2015-2016 saw the continued advancement of SPARC’s mission in the community, with SPARC serving more than 2,300 students in our broad range of training and outreach programs for young people.
Our vision is to profoundly influence the life of every student we serve through exceptional performing arts education. We believe that SPARC’s programs create profound influence, and this phrase is carefully chosen to suggest the depth of impact we seek to create in our students’ lives. While “profound influence” may be a very high standard to seek, it is consistent with feedback we receive frequently from students and parents throughout our broad range of programs. If our vision is to create profound influence, then our faculty can begin with that end in mind and plan our programs around that goal.
2015-2016 also saw a massive transformation of the SPARC campus. The capital campaign that began in 2008 with the purchase of the campus on North Hamilton Street entered its final phase with the renovation to the heart of the facility. Because of the significant growth in SPARC’s enrollment-based classes, as well as the development of new programming for students with disabilities, SPARC was in critical need of additional instructional spaces, including handicap-accessible entrances, restrooms and an elevator.
In the fall of 2015, SPARC underwent a $1.5M renovation to its campus adding two new teaching studios, a theater lobby, box office and upgrades for handicap accessibility. The renovation has enabled expanded arts education class offerings and enrollment; performance opportunities for SPARC students and the general public to enjoy; and the gathering of arts partners, advocates and supporters for meetings and events. Continuing to develop the SPARC campus enables SPARC to continue to reach its full potential as a leader in arts education.
SPARC’s service to young people is due to the passion and commitment of donors, faculty, parents and grandparents, volunteers, and community leaders.
Goals for Next Year:
SPARC aims to expand our performing arts education outreach programs and curriculum to ensure that all children have access to arts education regardless of their socio-economic background or developmental ability; $800K is needed annually to sustain SPARC's outreach programs.
SPARC has set a goal to raise $2M by 2018 for General Endowment to set the trajectory for its future impact in the community. The General Endowment Fund will be the major force in sustaining programs, outreach, facilities, financial aid and operations – while supporting new performing arts education initiatives as the future unfolds.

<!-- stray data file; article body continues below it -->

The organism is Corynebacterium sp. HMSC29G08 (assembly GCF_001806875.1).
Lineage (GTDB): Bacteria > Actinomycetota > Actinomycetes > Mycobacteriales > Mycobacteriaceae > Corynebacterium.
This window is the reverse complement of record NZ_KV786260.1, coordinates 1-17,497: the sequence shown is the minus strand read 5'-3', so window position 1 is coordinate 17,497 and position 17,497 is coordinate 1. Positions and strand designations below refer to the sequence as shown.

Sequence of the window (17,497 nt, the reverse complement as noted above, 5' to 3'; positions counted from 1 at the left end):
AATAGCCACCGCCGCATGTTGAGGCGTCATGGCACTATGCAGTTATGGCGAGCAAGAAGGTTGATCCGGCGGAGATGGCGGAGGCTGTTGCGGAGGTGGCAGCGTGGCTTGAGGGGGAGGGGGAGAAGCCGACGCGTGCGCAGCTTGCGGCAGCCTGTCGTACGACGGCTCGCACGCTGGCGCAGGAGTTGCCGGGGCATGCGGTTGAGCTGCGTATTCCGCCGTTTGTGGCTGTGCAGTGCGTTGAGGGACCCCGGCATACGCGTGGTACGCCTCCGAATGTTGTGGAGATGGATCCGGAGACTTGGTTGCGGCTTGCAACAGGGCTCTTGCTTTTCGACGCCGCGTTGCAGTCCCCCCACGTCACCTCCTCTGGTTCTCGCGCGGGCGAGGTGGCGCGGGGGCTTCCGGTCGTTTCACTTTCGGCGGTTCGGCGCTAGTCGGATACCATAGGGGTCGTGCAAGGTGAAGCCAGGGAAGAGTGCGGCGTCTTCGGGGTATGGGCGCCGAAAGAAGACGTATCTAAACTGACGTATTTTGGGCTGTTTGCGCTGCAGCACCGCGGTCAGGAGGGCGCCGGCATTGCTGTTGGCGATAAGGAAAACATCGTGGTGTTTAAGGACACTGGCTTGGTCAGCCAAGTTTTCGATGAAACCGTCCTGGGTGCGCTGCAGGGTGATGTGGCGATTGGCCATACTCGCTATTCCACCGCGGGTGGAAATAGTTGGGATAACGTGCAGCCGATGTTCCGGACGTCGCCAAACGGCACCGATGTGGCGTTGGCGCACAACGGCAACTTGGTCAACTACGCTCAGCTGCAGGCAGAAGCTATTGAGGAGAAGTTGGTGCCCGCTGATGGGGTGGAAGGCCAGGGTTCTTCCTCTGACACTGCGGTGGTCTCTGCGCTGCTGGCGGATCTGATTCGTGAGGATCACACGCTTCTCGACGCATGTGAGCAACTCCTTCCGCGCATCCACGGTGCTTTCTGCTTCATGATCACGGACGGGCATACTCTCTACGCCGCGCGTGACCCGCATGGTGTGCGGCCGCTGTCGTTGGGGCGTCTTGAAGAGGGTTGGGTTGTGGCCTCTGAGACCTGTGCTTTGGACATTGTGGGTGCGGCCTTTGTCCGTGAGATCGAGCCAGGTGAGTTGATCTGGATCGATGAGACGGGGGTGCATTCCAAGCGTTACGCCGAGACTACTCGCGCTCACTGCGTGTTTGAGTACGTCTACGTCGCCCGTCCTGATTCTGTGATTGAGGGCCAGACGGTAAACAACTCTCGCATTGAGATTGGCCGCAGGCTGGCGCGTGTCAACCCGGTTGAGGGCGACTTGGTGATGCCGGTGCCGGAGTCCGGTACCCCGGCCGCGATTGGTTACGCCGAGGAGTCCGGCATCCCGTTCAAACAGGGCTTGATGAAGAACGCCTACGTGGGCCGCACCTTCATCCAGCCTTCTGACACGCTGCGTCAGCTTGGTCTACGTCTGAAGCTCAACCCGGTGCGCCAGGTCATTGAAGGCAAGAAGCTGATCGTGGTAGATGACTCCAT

Operating Support – 67% of SPARC’s budget ($1.5M) comes from contributions for purposes including outreach programs, productions and financial aid.
For 35 years, SPARC has been “setting the stage for life” serving youth, schools, families and communities throughout the Richmond, Virginia region. Our mission is to inspire young people (ages 3-18) to reach their full potential through quality training in the performing arts. The mission is facilitated through professional artists presenting a range of classes, workshops, camps, productions and community outreach programs. Since 1981, SPARC has served an estimated 15,000 youth and their families directly, as well as their schools, neighborhoods and the community at large. Through performing arts education, SPARC develops life skills such as confidence, creativity, problem solving, and presentation skills and gives highly talented and motivated students training that will serve them well at top university performing arts schools.
Founded in 1981 by the late Richmond actress, Jeri Cutler-Voltz, SPARC has grown into one of the more substantial providers of community-based theater arts education for young people in the nation. As a 501(c)(3) non-profit corporation, we provide arts education for over 2,500 local young people annually, including students who otherwise would not be able to afford to participate in its programs. We believe that the programs we offer are innovative and of exceptional quality, not just in Richmond but nationwide. Very few metropolitan areas of Richmond’s size have successful, viable, stand-alone performing arts education organizations, and few such organizations have such broad and holistic educational programs. SPARC is an exceptional resource in our community, and our aim is to continue to advance our curriculum to meet or exceed the highest standards nationwide.
Ryan Ripperton, Executive Director:
SPARC continues to deepen its community impact through the passionate and committed support of its constituents, including its families, students, donors, corporate supporters, friends, and neighbors. SPARC recognizes that performing arts education for our youth is not just about preparing them for the stage, but rather about setting the stage for life. Skills learned and fostered at SPARC have limitless real-world application and include confidence, self-expression, articulation, teamwork, and the value of continual practice/rehearsal. Time and time again, we meet adults who have taken SPARC classes years ago and who now can credit SPARC with helping them succeed in all their endeavors, including those beyond the performing arts.
Our partnership with area schools helps to fill a vital need in our community, providing unparalleled performing arts education to supplement the classroom curriculum, and aids these schools in fulfilling the Virginia Oral Language SOLs.
SPARC’s past, present and future are built upon the support and involvement of our community. Thank you for your support, which helps “set the stage for life” for youth throughout our community.
Rejena Carreras, Immediate Past President, on the growth of SPARC: